A shell bean can be any variety, even one grown for ornament, such as ‘Scarlet Runner’ with its gorgeous red flowers. Some varieties are traditionally favored for shell bean use because the pods tend to be easy to open. Many are red-streaked, such as the heirloom ‘Rattlesnake,’ ‘Tongue of Fire,’ ‘French Horticultural,’ and ‘Vermont Cranberry,’ an old bush type. Flageolet beans are often cooked at the shell stage, as are many Italian types, such as cannellini and borlotti beans. If you have a long, hot summer, you can grow limas — ‘King of the Garden’ is a favorite.
For even cooking, pick a batch of shell beans at the same degree of maturity. Test them by pressing a few beans with your finger to see whether they’ve softened. They’re delicious served with butter or with garlic and olive oil. Make a bean salad with them, dressed with vinaigrette and some minced onion or shallots. They’re wonderful with other summer vegetables in soups, such as minestrone, or puréed with lots of garlic for a spread or dip.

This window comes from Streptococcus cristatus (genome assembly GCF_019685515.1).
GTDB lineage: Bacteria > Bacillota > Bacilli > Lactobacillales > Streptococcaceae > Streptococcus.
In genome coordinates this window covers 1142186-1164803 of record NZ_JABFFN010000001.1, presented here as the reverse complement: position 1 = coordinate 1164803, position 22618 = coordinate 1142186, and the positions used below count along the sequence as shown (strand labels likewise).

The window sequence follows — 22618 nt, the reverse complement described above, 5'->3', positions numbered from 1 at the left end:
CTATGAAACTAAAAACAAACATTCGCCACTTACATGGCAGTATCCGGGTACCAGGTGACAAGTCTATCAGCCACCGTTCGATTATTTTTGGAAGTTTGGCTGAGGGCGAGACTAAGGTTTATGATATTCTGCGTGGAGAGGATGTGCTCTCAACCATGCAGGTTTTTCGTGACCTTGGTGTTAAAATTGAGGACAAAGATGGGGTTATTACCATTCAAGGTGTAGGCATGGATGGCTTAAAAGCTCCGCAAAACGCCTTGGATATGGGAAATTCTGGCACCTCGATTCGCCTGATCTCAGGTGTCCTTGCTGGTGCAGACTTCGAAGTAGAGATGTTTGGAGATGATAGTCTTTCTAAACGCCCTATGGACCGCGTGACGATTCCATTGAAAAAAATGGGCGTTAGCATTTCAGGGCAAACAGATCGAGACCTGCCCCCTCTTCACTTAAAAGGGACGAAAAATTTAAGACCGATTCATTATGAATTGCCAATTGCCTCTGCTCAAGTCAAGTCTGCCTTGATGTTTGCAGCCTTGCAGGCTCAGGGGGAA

Use your corn grown at home and your fresh shell beans in these summertime sweet corn recipes and shell bean recipes.
Summer Fresh Corn Chowder Recipe
Rainbow Succotash Salad Recipe
Summer Chili Recipe with Fresh Shell Beans
Barbara Damrosch enjoys fresh summer corn and beans right in the garden at her home, Four Season Farm, in Maine. She’s the author of The Garden Primer and co-author of The Four Season Farm Gardener’s Cookbook, both available at the MOTHER EARTH NEWS bookstore.